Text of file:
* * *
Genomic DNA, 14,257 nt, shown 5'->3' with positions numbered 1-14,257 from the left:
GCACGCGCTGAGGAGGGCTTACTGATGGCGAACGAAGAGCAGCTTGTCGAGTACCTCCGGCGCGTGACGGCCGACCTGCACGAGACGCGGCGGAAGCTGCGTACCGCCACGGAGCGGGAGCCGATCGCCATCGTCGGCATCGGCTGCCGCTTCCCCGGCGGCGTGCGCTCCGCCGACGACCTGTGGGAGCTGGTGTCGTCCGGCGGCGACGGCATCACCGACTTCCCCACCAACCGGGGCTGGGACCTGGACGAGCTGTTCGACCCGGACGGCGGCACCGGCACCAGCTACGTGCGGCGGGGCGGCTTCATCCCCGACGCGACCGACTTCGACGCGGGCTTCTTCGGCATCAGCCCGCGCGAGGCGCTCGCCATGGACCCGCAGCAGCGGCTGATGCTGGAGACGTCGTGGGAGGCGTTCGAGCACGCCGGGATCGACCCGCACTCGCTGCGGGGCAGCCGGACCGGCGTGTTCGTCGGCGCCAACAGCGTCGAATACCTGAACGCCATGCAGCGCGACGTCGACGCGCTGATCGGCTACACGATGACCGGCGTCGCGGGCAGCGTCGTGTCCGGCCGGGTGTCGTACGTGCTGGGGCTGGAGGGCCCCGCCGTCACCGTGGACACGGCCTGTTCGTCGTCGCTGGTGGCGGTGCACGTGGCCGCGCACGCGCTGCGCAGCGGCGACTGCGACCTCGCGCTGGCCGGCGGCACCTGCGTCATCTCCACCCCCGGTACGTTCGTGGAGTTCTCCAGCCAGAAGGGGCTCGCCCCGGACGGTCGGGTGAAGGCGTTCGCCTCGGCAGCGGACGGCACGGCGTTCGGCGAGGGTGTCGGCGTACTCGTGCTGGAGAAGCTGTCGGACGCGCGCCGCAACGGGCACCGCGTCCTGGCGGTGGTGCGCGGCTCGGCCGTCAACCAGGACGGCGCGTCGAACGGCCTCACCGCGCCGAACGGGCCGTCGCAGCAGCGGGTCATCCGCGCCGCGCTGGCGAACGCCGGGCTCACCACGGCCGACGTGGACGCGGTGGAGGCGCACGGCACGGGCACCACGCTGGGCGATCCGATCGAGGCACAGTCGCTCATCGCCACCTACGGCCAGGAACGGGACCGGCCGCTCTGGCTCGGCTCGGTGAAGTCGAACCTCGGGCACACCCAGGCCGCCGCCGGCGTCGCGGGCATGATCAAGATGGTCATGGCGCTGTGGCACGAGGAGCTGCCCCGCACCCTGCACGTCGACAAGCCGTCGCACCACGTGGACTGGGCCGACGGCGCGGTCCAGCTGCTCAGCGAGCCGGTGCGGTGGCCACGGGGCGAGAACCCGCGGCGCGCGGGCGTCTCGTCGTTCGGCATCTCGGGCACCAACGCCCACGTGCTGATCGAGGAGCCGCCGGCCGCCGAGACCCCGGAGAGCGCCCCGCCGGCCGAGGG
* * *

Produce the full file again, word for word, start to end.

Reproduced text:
Genomic DNA, 14,257 nt, shown 5'->3' with positions numbered 1-14,257 from the left:
GCACGCGCTGAGGAGGGCTTACTGATGGCGAACGAAGAGCAGCTTGTCGAGTACCTCCGGCGCGTGACGGCCGACCTGCACGAGACGCGGCGGAAGCTGCGTACCGCCACGGAGCGGGAGCCGATCGCCATCGTCGGCATCGGCTGCCGCTTCCCCGGCGGCGTGCGCTCCGCCGACGACCTGTGGGAGCTGGTGTCGTCCGGCGGCGACGGCATCACCGACTTCCCCACCAACCGGGGCTGGGACCTGGACGAGCTGTTCGACCCGGACGGCGGCACCGGCACCAGCTACGTGCGGCGGGGCGGCTTCATCCCCGACGCGACCGACTTCGACGCGGGCTTCTTCGGCATCAGCCCGCGCGAGGCGCTCGCCATGGACCCGCAGCAGCGGCTGATGCTGGAGACGTCGTGGGAGGCGTTCGAGCACGCCGGGATCGACCCGCACTCGCTGCGGGGCAGCCGGACCGGCGTGTTCGTCGGCGCCAACAGCGTCGAATACCTGAACGCCATGCAGCGCGACGTCGACGCGCTGATCGGCTACACGATGACCGGCGTCGCGGGCAGCGTCGTGTCCGGCCGGGTGTCGTACGTGCTGGGGCTGGAGGGCCCCGCCGTCACCGTGGACACGGCCTGTTCGTCGTCGCTGGTGGCGGTGCACGTGGCCGCGCACGCGCTGCGCAGCGGCGACTGCGACCTCGCGCTGGCCGGCGGCACCTGCGTCATCTCCACCCCCGGTACGTTCGTGGAGTTCTCCAGCCAGAAGGGGCTCGCCCCGGACGGTCGGGTGAAGGCGTTCGCCTCGGCAGCGGACGGCACGGCGTTCGGCGAGGGTGTCGGCGTACTCGTGCTGGAGAAGCTGTCGGACGCGCGCCGCAACGGGCACCGCGTCCTGGCGGTGGTGCGCGGCTCGGCCGTCAACCAGGACGGCGCGTCGAACGGCCTCACCGCGCCGAACGGGCCGTCGCAGCAGCGGGTCATCCGCGCCGCGCTGGCGAACGCCGGGCTCACCACGGCCGACGTGGACGCGGTGGAGGCGCACGGCACGGGCACCACGCTGGGCGATCCGATCGAGGCACAGTCGCTCATCGCCACCTACGGCCAGGAACGGGACCGGCCGCTCTGGCTCGGCTCGGTGAAGTCGAACCTCGGGCACACCCAGGCCGCCGCCGGCGTCGCGGGCATGATCAAGATGGTCATGGCGCTGTGGCACGAGGAGCTGCCCCGCACCCTGCACGTCGACAAGCCGTCGCACCACGTGGACTGGGCCGACGGCGCGGTCCAGCTGCTCAGCGAGCCGGTGCGGTGGCCACGGGGCGAGAACCCGCGGCGCGCGGGCGTCTCGTCGTTCGGCATCTCGGGCACCAACGCCCACGTGCTGATCGAGGAGCCGCCGGCCGCCGAGACCCCGGAGAGCGCCCCGCCGGCCGAGGG